By Joe Contreras, Latin Life Denver Media
You can take the girl out of the streets but you can’t take the streets out of the girl. Or can you? That was my lead for my review of Pretty Woman earlier this year and it certainly applies to the touring Broadway production of My Fair Lady currently playing the Buell Theatre at the DCPA through November 27th.
My Fair Lady was the impetus for that movie and other productions that have followed the same formula of taking a young woman off the streets and changing her into something more suitable to high society, all be it according to what someone else deems acceptable behaviour.
The play takes place in a bygone Britain era filled with top hats, period lamp-posts and oak-panelled rooms. With classic songs as “I Could Have Danced All Night,” I actually heard several people in the audience singing that song during intermission, and “The Rain in Spain,” and “On the Street Where You Live,” My Fair Lady tells the story of Eliza Doolittle, a young Cockney flower seller, and Henry Higgins, an arrogant egotistic linguistics professor, who on a bet is determined to transform her into his idea of a “proper lady.” But who is really changing who?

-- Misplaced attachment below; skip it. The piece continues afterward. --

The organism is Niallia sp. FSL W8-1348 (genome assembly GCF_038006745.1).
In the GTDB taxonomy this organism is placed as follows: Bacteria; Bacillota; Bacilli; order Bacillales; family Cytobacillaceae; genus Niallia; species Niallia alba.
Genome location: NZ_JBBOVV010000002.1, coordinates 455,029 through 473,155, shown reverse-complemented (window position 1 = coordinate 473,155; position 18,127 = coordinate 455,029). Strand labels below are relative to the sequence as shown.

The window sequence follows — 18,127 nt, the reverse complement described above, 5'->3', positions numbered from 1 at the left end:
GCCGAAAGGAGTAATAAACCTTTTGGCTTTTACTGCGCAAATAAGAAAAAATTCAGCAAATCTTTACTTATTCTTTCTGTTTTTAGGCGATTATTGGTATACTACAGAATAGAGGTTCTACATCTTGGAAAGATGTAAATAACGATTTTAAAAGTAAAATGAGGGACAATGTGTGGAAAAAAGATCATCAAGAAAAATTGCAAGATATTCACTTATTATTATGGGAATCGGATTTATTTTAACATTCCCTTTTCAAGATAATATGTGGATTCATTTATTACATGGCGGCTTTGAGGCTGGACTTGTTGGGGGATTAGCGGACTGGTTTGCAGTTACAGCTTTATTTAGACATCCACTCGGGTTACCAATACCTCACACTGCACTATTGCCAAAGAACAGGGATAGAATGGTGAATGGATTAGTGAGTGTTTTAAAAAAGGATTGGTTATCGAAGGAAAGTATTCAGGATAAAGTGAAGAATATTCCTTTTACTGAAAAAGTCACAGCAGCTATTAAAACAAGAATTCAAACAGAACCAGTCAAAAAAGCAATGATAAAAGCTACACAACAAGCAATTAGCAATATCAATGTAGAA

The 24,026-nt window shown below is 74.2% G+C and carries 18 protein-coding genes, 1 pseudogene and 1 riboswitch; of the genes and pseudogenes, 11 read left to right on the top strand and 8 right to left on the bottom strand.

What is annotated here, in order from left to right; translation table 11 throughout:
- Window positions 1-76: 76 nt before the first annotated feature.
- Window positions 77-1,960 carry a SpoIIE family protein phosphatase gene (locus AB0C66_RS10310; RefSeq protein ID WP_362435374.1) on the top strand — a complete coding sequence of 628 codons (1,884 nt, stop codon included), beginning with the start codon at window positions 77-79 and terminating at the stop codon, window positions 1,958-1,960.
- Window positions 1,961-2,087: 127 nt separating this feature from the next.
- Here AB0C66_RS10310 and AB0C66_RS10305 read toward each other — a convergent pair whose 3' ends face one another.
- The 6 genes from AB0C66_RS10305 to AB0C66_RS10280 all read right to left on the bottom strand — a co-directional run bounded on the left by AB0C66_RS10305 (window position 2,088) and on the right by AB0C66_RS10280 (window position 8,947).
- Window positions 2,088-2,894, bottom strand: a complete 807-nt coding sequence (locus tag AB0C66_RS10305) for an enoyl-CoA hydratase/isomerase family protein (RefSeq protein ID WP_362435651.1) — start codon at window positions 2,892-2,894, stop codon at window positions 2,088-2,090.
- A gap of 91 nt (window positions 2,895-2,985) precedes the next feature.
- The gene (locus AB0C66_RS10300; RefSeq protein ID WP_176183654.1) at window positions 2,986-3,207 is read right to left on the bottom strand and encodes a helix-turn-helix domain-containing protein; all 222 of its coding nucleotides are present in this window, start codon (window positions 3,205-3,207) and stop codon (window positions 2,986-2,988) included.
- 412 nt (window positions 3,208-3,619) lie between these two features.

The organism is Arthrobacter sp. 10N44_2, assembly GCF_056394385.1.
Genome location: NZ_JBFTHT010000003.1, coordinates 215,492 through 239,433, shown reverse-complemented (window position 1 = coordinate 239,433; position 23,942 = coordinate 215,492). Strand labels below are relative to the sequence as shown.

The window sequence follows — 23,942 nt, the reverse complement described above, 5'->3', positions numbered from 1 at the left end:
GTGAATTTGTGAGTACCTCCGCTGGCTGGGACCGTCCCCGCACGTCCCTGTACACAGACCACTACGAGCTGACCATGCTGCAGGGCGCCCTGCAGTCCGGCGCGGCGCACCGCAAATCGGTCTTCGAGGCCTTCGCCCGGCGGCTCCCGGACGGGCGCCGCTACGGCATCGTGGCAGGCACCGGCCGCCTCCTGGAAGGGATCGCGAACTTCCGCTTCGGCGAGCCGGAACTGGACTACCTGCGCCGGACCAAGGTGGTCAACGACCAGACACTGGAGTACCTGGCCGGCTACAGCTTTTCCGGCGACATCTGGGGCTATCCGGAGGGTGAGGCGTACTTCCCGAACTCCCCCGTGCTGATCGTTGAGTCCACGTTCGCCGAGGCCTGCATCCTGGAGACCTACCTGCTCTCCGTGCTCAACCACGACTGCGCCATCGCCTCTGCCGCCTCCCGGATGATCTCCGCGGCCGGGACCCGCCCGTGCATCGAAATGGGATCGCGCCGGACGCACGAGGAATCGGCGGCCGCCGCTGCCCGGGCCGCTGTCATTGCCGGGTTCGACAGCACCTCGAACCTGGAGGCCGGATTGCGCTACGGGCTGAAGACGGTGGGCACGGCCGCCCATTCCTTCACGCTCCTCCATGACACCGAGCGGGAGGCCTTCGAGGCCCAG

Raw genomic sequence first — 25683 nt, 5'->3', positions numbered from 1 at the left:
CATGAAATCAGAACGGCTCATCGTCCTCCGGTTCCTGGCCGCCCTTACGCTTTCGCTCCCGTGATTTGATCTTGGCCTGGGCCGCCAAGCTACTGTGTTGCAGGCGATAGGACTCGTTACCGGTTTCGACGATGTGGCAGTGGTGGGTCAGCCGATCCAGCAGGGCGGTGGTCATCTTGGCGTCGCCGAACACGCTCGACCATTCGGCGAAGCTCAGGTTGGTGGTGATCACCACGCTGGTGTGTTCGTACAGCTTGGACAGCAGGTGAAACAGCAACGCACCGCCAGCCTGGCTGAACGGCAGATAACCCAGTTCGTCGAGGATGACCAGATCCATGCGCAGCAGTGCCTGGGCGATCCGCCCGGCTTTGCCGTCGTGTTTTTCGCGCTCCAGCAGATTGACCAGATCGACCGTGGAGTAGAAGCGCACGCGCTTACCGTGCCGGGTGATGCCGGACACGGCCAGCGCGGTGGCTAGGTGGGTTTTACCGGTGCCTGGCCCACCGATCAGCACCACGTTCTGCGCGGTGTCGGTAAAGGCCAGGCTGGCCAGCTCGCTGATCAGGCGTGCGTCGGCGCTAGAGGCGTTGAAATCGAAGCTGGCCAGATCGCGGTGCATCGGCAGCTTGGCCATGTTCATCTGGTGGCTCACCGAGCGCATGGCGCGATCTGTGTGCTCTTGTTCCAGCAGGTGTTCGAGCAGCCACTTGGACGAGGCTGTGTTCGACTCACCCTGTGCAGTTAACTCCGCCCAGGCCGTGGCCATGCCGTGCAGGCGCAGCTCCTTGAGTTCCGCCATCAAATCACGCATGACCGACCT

Elegant and gorgeous were some of the comments theatre goers were heard making as they left production programs in hand and feeling well satisfied from a night of quality entertainment.
Yes while several other producers have followed this proven formula of making a lowly girl sophisticated, My Fair Lady is indeed the fairest of them all.
My Fair Lady plays the Buell Theatre through November 27th.
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